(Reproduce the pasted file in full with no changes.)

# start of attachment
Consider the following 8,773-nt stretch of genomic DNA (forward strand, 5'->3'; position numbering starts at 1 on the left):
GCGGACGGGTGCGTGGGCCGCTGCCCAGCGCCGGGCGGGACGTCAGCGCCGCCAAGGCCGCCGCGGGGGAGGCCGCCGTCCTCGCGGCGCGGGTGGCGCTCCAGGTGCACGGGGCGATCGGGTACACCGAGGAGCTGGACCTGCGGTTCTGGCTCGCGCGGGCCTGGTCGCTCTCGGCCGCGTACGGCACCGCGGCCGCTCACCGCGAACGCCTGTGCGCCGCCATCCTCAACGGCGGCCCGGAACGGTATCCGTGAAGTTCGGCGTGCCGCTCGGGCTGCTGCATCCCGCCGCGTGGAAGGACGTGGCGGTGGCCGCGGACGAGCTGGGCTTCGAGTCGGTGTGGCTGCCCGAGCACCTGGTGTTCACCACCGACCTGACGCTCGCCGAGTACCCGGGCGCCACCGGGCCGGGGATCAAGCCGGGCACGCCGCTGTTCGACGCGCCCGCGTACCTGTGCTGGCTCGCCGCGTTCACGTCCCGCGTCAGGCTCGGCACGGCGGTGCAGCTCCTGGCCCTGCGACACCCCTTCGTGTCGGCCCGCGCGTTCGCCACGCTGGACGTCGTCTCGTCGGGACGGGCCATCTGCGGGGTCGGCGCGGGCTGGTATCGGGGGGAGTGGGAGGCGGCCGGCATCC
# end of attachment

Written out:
Consider the following 8,773-nt stretch of genomic DNA (forward strand, 5'->3'; position numbering starts at 1 on the left):
GCGGACGGGTGCGTGGGCCGCTGCCCAGCGCCGGGCGGGACGTCAGCGCCGCCAAGGCCGCCGCGGGGGAGGCCGCCGTCCTCGCGGCGCGGGTGGCGCTCCAGGTGCACGGGGCGATCGGGTACACCGAGGAGCTGGACCTGCGGTTCTGGCTCGCGCGGGCCTGGTCGCTCTCGGCCGCGTACGGCACCGCGGCCGCTCACCGCGAACGCCTGTGCGCCGCCATCCTCAACGGCGGCCCGGAACGGTATCCGTGAAGTTCGGCGTGCCGCTCGGGCTGCTGCATCCCGCCGCGTGGAAGGACGTGGCGGTGGCCGCGGACGAGCTGGGCTTCGAGTCGGTGTGGCTGCCCGAGCACCTGGTGTTCACCACCGACCTGACGCTCGCCGAGTACCCGGGCGCCACCGGGCCGGGGATCAAGCCGGGCACGCCGCTGTTCGACGCGCCCGCGTACCTGTGCTGGCTCGCCGCGTTCACGTCCCGCGTCAGGCTCGGCACGGCGGTGCAGCTCCTGGCCCTGCGACACCCCTTCGTGTCGGCCCGCGCGTTCGCCACGCTGGACGTCGTCTCGTCGGGACGGGCCATCTGCGGGGTCGGCGCGGGCTGGTATCGGGGGGAGTGGGAGGCGGCCGGCATCC